China has extended COVID-19 tests to newly reopened salons amid a drop in cases, while South Korea continues to face new infections after it eased social distancing rules to lift the economy.
In the U.S., Vice President Mike Pence called off off a planned campaign bus tour in Florida following a surge in confirmed cases there. Hard-hit Italy, meanwhile, registered the lowest day-to-day tally of COVID-19 deaths Saturday in nearly four months.
No positive cases were found in Beijing’s beauty and barber shops in a further sign that the city’s recent outbreak has been largely brought under control.
Beijing officials have temporarily shut a huge wholesale food market where the virus spread widely, reclosed schools and locked down some neighborhoods. Anyone leaving Beijing is required to have a negative virus test result within the previous seven days.
Tens of millions of Chinese traveled during the three-day Dragon Boat Festival that ended Saturday, with no outbreaks reported immediately.
The Korea Centers for Disease Control and Prevention said that 40 of the newly reported cases were domestically infected, while 22 others came from overseas. The bulk of the local cases were detected in the densely populated Seoul metropolitan area, linked to nightclubs, church services, a huge e-commerce warehouse and low-income workers.
In Hawaii, the city of Honolulu announced that campgrounds will reopen for the first time in three months with limited permits to ensure social distancing. In contrast, Washington Gov. Jay Inslee put a hold on plans to move counties to the fourth phase of his reopening plan as cases continue to increase.
In a further sign of the impact on the U.S economy, Tyson Foods has announced that 371 employees at its chicken processing plant in the far southwestern corner of Missouri have tested positive for COVID-19.
Pence canceled a planned bus tour in Florida to benefit his and President Donald Trump’s reelection, as state health officials on Saturday reported more than 9,500 new cases, surpassing the previous day’s total by more than 600 confirmed cases. The figures come as officials move to reclose beaches and discourage bar gatherings.
Kansas, Idaho and Oklahoma were also among U.S. states seeing a sharp rise in case.
While the rise partly reflects expanded testing, experts say there is ample evidence the scourge is making a comeback, including increasing deaths and hospitalizations in parts of the country and higher percentages of virus tests coming back positive.
According to Italy’s Health Ministry data, there were eight deaths of infected patients since Friday, raising the nation’s known toll in the pandemic to 34,716.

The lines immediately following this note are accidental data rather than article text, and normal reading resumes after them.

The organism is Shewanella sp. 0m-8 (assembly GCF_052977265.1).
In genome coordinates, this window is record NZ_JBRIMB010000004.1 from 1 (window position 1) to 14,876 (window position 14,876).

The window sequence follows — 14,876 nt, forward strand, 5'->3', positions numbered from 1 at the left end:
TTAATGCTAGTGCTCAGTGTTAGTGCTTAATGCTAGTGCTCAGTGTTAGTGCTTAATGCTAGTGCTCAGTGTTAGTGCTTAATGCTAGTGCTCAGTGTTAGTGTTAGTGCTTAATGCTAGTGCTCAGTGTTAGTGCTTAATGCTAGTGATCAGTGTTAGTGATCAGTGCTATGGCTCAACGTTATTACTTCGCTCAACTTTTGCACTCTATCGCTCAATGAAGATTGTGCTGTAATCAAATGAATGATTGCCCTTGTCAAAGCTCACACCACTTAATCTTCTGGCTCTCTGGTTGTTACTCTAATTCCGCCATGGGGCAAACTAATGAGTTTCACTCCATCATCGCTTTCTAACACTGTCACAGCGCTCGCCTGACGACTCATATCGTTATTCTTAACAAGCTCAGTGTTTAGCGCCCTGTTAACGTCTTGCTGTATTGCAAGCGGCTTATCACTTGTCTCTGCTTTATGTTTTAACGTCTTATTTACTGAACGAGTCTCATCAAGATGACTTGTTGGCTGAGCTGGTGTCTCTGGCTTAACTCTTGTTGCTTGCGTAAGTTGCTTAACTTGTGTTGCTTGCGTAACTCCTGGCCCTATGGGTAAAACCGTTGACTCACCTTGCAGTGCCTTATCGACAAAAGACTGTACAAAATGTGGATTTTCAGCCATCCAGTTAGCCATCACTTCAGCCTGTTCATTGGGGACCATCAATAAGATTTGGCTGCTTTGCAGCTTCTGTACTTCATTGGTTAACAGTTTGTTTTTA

There were 175 new cases, bringing the overall count of confirmed COVID-19 cases in the country where Europe’s outbreak first exploded to 240,136. In a sign the country was emerging from the crisis, fewer than 100 infected patients were occupying ICU beds nationwide for the first time since the very early days of the outbreak,
European leaders were taking no chances, however. German authorities renewed a lockdown in a western region of about 500,000 people in the past week after about 1,300 slaughterhouse workers tested positive for COVID-19.
Serbia’s government says Defense Minister Aleksandar Vulin tested positive for the coronavirus. Known for his highly pro-Russian stance, Vulin was part of Serbia’s delegation led by President Aleksandar Vucic that attended a Victory Day parade this week in Moscow. Vucic met face-to-face with Russian President Vladimir Putin, but it was not clear whether Vulin did so as well.
Britain’s government is expected to scrap a 14-day quarantine requirement that forced people to self-isolate upon returning home from abroad. India’s confirmed coronavirus cases crossed half a million on Saturday with another record 24-hour jump of 18,552 infections.
Egypt has largely reopened. In Cairo, a metropolis of some 20 million people, coffee shops reopened Saturday to receive in-house customers but the smoking of “sheesha” from hookah waterpipes was still on hold.
Deaths in the U.S. are running at about 600 per day, down from a peak of around 2,200 in mid-April. Some experts have expressed doubt that deaths will return to that level because of advances in treatment and because many infections are happening in younger adults, who are more likely than older ones to survive.
The virus is blamed for more than 125,000 deaths and over 2.5 million confirmed infections nationwide in the U.S., by Johns Hopkins’ count. But health officials believe the true number of infections is about 10 times higher. Worldwide, the virus has claimed close to a half-million lives with nearly 10 million cases.
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